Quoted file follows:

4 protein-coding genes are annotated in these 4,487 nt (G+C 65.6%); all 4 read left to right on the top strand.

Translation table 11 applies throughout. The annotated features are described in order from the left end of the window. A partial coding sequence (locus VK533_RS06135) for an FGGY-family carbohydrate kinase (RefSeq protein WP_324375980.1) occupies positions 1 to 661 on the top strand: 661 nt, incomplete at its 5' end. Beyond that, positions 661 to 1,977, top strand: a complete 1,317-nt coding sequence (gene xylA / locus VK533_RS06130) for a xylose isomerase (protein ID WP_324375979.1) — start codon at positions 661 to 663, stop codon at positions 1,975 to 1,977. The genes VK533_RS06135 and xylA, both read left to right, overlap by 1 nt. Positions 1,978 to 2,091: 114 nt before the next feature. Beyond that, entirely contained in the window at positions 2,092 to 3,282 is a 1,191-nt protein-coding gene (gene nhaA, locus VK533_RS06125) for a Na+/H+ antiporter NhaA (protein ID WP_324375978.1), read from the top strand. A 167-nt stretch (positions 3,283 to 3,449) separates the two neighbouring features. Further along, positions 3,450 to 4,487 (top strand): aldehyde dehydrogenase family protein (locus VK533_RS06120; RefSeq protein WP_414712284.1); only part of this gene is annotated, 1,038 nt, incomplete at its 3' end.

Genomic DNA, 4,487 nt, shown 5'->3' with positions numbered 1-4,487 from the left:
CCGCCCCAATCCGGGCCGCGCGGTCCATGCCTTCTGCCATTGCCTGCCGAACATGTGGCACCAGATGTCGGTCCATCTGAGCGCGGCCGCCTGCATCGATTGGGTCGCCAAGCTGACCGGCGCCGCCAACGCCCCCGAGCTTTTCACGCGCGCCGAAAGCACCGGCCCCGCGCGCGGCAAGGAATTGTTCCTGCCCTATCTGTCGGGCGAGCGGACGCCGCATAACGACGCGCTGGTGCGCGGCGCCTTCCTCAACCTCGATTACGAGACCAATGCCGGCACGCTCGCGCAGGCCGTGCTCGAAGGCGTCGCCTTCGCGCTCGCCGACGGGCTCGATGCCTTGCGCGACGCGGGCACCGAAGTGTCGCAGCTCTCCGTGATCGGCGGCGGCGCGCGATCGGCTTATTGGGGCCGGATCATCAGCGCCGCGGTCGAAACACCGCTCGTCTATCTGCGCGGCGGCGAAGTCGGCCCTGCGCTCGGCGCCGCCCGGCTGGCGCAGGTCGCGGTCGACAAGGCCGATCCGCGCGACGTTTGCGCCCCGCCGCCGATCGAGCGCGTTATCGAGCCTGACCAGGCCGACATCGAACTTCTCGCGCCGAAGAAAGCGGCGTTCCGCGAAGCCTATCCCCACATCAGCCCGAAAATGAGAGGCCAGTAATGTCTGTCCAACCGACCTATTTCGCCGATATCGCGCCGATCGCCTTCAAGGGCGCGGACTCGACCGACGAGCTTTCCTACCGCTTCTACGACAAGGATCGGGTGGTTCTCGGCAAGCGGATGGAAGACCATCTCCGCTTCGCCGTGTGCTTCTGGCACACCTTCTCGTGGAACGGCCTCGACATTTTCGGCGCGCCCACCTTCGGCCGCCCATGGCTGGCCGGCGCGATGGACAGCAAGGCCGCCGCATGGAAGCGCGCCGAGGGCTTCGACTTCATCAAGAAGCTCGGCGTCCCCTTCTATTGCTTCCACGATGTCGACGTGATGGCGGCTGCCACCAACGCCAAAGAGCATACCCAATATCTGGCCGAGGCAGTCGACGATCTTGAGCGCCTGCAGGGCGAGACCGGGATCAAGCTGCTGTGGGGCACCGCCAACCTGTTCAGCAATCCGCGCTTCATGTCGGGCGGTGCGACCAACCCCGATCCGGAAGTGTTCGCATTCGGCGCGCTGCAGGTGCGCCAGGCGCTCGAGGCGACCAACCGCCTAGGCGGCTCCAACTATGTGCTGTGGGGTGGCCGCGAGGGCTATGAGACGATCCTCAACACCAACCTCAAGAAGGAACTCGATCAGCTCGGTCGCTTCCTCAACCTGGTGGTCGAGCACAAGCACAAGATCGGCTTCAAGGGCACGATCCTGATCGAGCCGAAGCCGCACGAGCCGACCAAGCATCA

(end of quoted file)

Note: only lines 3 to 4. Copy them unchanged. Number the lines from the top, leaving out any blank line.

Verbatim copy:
Genomic DNA, 4,487 nt, shown 5'->3' with positions numbered 1-4,487 from the left:
CCGCCCCAATCCGGGCCGCGCGGTCCATGCCTTCTGCCATTGCCTGCCGAACATGTGGCACCAGATGTCGGTCCATCTGAGCGCGGCCGCCTGCATCGATTGGGTCGCCAAGCTGACCGGCGCCGCCAACGCCCCCGAGCTTTTCACGCGCGCCGAAAGCACCGGCCCCGCGCGCGGCAAGGAATTGTTCCTGCCCTATCTGTCGGGCGAGCGGACGCCGCATAACGACGCGCTGGTGCGCGGCGCCTTCCTCAACCTCGATTACGAGACCAATGCCGGCACGCTCGCGCAGGCCGTGCTCGAAGGCGTCGCCTTCGCGCTCGCCGACGGGCTCGATGCCTTGCGCGACGCGGGCACCGAAGTGTCGCAGCTCTCCGTGATCGGCGGCGGCGCGCGATCGGCTTATTGGGGCCGGATCATCAGCGCCGCGGTCGAAACACCGCTCGTCTATCTGCGCGGCGGCGAAGTCGGCCCTGCGCTCGGCGCCGCCCGGCTGGCGCAGGTCGCGGTCGACAAGGCCGATCCGCGCGACGTTTGCGCCCCGCCGCCGATCGAGCGCGTTATCGAGCCTGACCAGGCCGACATCGAACTTCTCGCGCCGAAGAAAGCGGCGTTCCGCGAAGCCTATCCCCACATCAGCCCGAAAATGAGAGGCCAGTAATGTCTGTCCAACCGACCTATTTCGCCGATATCGCGCCGATCGCCTTCAAGGGCGCGGACTCGACCGACGAGCTTTCCTACCGCTTCTACGACAAGGATCGGGTGGTTCTCGGCAAGCGGATGGAAGACCATCTCCGCTTCGCCGTGTGCTTCTGGCACACCTTCTCGTGGAACGGCCTCGACATTTTCGGCGCGCCCACCTTCGGCCGCCCATGGCTGGCCGGCGCGATGGACAGCAAGGCCGCCGCATGGAAGCGCGCCGAGGGCTTCGACTTCATCAAGAAGCTCGGCGTCCCCTTCTATTGCTTCCACGATGTCGACGTGATGGCGGCTGCCACCAACGCCAAAGAGCATACCCAATATCTGGCCGAGGCAGTCGACGATCTTGAGCGCCTGCAGGGCGAGACCGGGATCAAGCTGCTGTGGGGCACCGCCAACCTGTTCAGCAATCCGCGCTTCATGTCGGGCGGTGCGACCAACCCCGATCCGGAAGTGTTCGCATTCGGCGCGCTGCAGGTGCGCCAGGCGCTCGAGGCGACCAACCGCCTAGGCGGCTCCAACTATGTGCTGTGGGGTGGCCGCGAGGGCTATGAGACGATCCTCAACACCAACCTCAAGAAGGAACTCGATCAGCTCGGTCGCTTCCTCAACCTGGTGGTCGAGCACAAGCACAAGATCGGCTTCAAGGGCACGATCCTGATCGAGCCGAAGCCGCACGAGCCGACCAAGCATCA